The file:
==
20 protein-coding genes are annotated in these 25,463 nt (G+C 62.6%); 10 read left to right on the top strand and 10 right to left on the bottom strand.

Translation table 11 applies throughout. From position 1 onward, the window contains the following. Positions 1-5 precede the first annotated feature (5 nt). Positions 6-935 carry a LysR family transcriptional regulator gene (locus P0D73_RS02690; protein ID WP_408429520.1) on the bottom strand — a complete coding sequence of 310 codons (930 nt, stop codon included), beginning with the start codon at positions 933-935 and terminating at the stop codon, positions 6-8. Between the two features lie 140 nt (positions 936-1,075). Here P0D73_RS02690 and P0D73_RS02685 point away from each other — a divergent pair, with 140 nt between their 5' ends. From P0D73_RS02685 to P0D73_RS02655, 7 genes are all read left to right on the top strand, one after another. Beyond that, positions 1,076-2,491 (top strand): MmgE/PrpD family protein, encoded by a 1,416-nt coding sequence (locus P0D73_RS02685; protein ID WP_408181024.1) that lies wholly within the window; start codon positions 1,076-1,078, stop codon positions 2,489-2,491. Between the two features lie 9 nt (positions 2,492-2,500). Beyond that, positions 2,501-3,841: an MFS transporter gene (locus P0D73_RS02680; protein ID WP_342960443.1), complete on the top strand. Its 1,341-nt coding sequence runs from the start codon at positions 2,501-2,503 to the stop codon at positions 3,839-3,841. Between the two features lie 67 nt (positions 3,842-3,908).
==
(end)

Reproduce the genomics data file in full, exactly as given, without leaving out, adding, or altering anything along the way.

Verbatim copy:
20 protein-coding genes are annotated in these 25,463 nt (G+C 62.6%); 10 read left to right on the top strand and 10 right to left on the bottom strand.

Translation table 11 applies throughout. From position 1 onward, the window contains the following. Positions 1-5 precede the first annotated feature (5 nt). Positions 6-935 carry a LysR family transcriptional regulator gene (locus P0D73_RS02690; protein ID WP_408429520.1) on the bottom strand — a complete coding sequence of 310 codons (930 nt, stop codon included), beginning with the start codon at positions 933-935 and terminating at the stop codon, positions 6-8. Between the two features lie 140 nt (positions 936-1,075). Here P0D73_RS02690 and P0D73_RS02685 point away from each other — a divergent pair, with 140 nt between their 5' ends. From P0D73_RS02685 to P0D73_RS02655, 7 genes are all read left to right on the top strand, one after another. Beyond that, positions 1,076-2,491 (top strand): MmgE/PrpD family protein, encoded by a 1,416-nt coding sequence (locus P0D73_RS02685; protein ID WP_408181024.1) that lies wholly within the window; start codon positions 1,076-1,078, stop codon positions 2,489-2,491. Between the two features lie 9 nt (positions 2,492-2,500). Beyond that, positions 2,501-3,841: an MFS transporter gene (locus P0D73_RS02680; protein ID WP_342960443.1), complete on the top strand. Its 1,341-nt coding sequence runs from the start codon at positions 2,501-2,503 to the stop codon at positions 3,839-3,841. Between the two features lie 67 nt (positions 3,842-3,908).